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Photoshop CS3 is the first update to Adobe's flagship image-editing product in more than two years. Photoshop CS3 One-on-One: The Essentials is an introductory course with bestselling author and video trainer Deke McClelland and teaches topics, such as navigation, color correction, resolution, and retouching. Exercise files accompany the tutorial.Ready for more Photoshop CS3 training with Deke McClelland? Check out Photoshop CS3 One-on-One: Beyond the Basics and Photoshop CS3 One-on-One: Advanced Techniques.
Download Deke's customized keyboard layouts for Photoshop on the Exercise Files tab.
Now let's check out the new Filter panel here inside of the Bridge. If you are familiar with the term filter inside of Photoshop, you know that it means to apply basically a special effect to an image, you go in and sharpen the pixels or smooth them out and/or they create blur effects and so on. That has nothing to do with this Filter right here, instead what we are doing with this Filter Panel is determining which thumbnails we see and don't see inside of the Content panel.
So it's a way of filtering out the junk, so that you can just focus in on the important images at any given point in time. Now what the Filter panel is going to show you, first of all it gives you the option to sort your images, so you can sort them by file name and a bunch of other parameters. If you decide to drag the thumbnails around, watch this I will just take this showhand1.jpg image and move it to the top of the Content panel here. Then notice that the Bridge automatically changes the sort parameter to sort manually to show you that you have performed a manual sort.
Now what's interesting about this, watch this, as I can change now from sort manually to file name in order to restore the file name sort, so that that puts johane1.jpg back in her proper place there at least in alphabetical order. And then later, I can say you know what I want to switch back to that last manual sort that I applied and it will remember it. The Bridge will remember one manual sort per folder at least that's the way it's supposed to work. Now in the past, this has been a buggy feature.
The CS2 Bridge had a propensity to forget this information every once in a while, but it's supposed to remember it. It does save a little invisible file inside the folder to track this information, so it should. Assuming that things work always, remember the last manual sort. Anyway I am going to switch back to By File Name and of course you can sort things all over the place manually there. I just want to make sure that you are aware, you can go nuts, moving images around on your Virtual Light Table as it were.
Alright but in addition to these sort options, the Filter panel lists everything that's going on, really every parameter that it can that's associated with the images inside of the Content panel. So for example, it's telling you, where the ratings are concerned, that 29 of these thumbnails or it's 35 altogether you can see down here in the lower left corner of the window, there is 35 image files altogether inside this folder. 29 of them have no ratings, 6 of them have 4 stars and if you want to only see the 6 with 4 star ratings, just click a checkmark in front of 4 stars.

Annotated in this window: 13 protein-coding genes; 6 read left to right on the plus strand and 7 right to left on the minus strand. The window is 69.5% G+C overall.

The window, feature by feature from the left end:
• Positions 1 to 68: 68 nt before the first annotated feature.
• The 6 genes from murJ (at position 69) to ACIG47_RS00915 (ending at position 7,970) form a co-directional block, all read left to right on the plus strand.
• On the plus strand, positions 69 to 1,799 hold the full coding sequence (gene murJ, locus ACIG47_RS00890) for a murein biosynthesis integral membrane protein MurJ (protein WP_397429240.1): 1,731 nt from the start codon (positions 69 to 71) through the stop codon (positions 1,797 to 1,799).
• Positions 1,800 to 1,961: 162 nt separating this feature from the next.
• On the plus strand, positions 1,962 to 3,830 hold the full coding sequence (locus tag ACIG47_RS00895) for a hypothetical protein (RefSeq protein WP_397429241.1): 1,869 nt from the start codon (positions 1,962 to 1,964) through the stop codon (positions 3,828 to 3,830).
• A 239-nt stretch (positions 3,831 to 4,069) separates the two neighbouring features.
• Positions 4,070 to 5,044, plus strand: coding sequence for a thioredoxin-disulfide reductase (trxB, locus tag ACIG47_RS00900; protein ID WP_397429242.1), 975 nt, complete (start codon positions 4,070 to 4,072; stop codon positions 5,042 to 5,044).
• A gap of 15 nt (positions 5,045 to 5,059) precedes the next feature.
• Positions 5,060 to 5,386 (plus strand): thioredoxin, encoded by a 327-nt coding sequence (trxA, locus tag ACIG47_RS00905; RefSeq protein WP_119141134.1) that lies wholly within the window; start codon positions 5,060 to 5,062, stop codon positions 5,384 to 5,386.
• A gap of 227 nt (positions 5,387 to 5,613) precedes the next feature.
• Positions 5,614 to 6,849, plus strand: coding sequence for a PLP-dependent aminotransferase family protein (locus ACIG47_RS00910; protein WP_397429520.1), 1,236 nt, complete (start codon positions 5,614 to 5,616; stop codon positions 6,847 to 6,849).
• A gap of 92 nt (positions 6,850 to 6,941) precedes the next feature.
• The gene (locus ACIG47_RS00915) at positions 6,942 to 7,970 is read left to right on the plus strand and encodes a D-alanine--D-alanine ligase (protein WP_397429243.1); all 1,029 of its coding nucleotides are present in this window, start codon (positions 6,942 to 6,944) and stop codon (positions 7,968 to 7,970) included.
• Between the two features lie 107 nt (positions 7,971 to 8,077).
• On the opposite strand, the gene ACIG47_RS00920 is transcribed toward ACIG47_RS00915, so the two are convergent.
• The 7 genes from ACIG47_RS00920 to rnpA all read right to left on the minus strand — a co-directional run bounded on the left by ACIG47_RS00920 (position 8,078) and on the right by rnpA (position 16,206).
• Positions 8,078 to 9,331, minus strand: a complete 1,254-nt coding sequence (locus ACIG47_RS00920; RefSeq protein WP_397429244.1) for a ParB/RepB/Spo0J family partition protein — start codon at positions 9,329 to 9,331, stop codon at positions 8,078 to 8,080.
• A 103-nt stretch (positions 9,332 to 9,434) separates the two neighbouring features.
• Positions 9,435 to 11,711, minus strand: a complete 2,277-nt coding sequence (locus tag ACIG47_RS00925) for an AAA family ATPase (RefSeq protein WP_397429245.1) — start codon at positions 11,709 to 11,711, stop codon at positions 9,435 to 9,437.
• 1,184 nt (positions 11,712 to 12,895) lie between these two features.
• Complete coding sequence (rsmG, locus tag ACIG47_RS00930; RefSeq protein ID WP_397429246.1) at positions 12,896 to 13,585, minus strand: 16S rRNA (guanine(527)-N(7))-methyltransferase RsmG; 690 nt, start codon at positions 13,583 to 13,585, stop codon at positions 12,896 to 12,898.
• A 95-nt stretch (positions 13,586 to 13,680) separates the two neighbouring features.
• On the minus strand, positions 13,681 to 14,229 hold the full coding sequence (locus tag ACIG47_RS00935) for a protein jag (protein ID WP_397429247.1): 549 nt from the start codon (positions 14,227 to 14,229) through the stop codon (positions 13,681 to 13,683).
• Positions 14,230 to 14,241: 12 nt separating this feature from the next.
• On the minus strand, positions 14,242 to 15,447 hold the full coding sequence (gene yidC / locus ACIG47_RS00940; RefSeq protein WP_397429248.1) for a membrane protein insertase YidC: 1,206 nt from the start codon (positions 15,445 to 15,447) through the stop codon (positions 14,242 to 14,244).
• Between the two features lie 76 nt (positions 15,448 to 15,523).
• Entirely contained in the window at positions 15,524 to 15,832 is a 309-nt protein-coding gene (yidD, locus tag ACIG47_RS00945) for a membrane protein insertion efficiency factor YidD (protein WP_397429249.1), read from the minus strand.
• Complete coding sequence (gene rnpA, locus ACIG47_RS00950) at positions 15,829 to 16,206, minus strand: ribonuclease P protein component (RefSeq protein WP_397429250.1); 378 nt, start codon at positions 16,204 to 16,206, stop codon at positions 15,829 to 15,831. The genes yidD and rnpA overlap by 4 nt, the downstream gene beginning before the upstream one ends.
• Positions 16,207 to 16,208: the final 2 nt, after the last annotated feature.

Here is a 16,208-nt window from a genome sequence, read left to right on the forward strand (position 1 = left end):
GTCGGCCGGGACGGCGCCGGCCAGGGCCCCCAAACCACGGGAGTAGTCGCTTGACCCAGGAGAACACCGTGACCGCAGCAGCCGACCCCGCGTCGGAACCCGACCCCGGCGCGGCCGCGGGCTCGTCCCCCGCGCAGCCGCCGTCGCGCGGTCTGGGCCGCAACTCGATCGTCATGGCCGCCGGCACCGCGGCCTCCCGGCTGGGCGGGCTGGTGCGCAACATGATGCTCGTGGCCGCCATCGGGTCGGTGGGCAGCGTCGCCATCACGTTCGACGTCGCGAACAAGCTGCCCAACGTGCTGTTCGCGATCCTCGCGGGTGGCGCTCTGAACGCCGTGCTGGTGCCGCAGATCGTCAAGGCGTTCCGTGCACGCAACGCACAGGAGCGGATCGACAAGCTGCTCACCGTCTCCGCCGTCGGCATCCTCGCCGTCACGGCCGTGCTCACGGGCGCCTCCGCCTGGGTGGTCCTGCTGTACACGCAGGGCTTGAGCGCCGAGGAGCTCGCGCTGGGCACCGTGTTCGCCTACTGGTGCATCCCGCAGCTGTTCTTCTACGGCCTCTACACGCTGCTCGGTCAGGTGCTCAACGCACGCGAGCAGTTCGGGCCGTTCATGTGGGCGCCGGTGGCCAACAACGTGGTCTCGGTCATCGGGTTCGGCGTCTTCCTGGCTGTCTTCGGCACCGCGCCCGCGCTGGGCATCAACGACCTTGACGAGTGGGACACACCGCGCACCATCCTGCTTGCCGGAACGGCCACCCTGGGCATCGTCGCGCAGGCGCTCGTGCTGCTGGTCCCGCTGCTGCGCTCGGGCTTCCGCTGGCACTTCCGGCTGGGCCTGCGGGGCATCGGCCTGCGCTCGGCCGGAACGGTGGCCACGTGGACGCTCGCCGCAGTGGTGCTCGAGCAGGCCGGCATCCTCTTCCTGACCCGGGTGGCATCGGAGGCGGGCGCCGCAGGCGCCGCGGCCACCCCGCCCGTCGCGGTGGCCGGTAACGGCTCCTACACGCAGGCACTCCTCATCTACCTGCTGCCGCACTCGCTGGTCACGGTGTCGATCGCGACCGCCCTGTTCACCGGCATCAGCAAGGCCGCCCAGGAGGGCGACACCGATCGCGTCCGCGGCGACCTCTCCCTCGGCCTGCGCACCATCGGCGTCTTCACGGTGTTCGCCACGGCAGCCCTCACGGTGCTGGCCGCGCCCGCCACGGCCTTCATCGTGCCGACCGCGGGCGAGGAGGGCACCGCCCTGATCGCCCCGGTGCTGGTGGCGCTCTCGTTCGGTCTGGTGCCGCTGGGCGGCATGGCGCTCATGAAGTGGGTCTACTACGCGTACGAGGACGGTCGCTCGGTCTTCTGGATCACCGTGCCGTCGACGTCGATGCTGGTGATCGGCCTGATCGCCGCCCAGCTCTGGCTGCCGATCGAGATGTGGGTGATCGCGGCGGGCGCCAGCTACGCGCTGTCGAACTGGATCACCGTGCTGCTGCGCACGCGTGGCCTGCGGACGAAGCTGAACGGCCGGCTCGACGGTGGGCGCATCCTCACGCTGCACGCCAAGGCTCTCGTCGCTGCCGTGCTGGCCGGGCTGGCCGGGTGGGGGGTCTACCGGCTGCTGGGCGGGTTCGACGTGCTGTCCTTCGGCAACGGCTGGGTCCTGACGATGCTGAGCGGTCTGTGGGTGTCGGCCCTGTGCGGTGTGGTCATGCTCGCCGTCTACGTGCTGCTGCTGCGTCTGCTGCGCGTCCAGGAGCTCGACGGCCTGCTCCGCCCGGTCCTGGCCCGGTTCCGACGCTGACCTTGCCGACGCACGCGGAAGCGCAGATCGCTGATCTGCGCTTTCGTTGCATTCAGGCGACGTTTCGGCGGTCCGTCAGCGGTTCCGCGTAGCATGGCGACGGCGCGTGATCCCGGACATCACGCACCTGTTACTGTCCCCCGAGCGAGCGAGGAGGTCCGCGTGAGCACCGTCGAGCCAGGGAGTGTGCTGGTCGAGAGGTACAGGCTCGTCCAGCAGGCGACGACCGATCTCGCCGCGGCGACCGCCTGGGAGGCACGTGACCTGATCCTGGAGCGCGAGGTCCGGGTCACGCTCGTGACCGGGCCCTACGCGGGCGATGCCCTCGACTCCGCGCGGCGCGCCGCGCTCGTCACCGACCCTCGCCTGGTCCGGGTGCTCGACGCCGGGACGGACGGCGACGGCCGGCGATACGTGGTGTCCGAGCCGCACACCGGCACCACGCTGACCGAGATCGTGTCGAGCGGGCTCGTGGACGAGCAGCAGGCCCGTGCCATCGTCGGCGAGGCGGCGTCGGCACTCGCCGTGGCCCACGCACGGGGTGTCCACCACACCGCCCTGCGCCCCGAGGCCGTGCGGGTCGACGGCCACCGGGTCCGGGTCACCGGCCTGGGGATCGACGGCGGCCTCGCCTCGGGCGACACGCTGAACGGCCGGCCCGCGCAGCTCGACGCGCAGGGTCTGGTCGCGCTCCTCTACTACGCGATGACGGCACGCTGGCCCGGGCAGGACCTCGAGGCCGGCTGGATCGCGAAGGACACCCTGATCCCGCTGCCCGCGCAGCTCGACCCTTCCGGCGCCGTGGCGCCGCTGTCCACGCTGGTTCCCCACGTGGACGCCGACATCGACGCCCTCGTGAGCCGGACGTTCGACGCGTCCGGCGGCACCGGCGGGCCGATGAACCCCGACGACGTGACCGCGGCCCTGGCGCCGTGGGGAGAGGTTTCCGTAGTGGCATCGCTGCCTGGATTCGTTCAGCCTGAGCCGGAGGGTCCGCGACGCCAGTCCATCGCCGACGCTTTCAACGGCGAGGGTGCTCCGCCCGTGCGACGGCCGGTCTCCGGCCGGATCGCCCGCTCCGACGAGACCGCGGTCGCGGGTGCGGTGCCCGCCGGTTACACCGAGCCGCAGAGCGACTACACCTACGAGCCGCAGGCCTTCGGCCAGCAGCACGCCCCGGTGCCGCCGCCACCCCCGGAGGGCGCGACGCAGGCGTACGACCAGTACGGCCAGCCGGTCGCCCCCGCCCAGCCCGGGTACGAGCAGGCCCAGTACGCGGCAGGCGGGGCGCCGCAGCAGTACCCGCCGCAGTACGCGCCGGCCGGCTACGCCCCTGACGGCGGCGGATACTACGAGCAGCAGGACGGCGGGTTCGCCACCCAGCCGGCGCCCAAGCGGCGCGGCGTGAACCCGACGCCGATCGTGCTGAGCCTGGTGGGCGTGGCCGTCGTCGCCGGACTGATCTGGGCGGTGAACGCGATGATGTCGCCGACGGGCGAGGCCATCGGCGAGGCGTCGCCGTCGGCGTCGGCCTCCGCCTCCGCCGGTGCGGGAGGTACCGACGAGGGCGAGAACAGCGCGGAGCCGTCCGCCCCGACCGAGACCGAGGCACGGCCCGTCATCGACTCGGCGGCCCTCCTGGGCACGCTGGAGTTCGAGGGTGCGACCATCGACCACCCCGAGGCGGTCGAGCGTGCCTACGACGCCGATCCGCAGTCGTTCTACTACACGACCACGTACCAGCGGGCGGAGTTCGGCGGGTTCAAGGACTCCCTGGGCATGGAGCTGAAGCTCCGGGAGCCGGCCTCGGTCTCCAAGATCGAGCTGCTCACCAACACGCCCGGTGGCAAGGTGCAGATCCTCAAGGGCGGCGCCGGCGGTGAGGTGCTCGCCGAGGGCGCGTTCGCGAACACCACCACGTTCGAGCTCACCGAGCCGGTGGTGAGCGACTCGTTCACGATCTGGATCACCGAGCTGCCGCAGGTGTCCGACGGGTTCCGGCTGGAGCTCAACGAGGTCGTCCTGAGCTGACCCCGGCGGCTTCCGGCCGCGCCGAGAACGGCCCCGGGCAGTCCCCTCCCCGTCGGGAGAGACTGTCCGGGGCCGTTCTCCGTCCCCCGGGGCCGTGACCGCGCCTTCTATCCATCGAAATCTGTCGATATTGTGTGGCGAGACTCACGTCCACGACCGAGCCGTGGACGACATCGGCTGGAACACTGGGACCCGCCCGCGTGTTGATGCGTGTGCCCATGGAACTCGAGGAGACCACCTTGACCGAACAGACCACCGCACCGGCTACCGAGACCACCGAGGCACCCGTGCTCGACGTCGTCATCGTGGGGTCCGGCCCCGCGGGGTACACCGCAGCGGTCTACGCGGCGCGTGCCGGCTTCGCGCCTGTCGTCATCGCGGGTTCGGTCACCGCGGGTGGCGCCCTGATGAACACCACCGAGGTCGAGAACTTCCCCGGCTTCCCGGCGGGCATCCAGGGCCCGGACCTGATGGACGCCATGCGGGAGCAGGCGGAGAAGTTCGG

If you want to see the "no rating items" instead, you would Alt + Click or Option + Click inside of "no rating" and what that does is it not only puts a checkmark in front of "no rating" but it also takes the checkmark away from in front of 4 stars so that you don't see those anymore. And if you want to see everything, you can either turn on all checkmarks or turn off all checkmarks. Now similarly we are seeing there is a bunch of different file types, one camera image, one Photoshop document that is one PSD document and then 33 jpegs.
You can look Date Created, Date Modified. Notice that I have both of those twirl close and you can't do that, you can twirl items open and close if you want to. You can see exactly which images are landscape images, which are portrait images, what their aspect ratios is and it's only going to show you the aspect ratios that are currently at work in the images inside of this folder. There is all kinds of other aspect ratios that the images could be, but they just don't happen to be. And then finally, notice it's going to tell me all of my copyright notices.
So everything single image that has a copyright notice, it will tell me about as long as I will have to assign those copyright notices of course or somebody else will have inside of the File Info panel. And you can still get to that file info dialog box, by the way. We saw it back in the previous chapter inside Photoshop, but you can get to it here as well by going up to the file menu and choosing the File Info command and it even has the exact same keyboard shortcut. But if you want to check out, golly, I wonder which images were shot by Pascal Genest? You would just click in front of Pascal and you would see and if you think, hmm I wonder about David Politi here. Well he shot this image down here as well as the bronze and beautiful image that we have been mucking around with.
And then finally of course, I go ahead and turn off those checkmarks in order to see all the images. So just bear in mind you do have those filtering options, there are great ways to swift through all of the images inside of a folder, particularly if you have several hundred images inside of a folder, they get a sense of exactly what's going on with the images in your collection.
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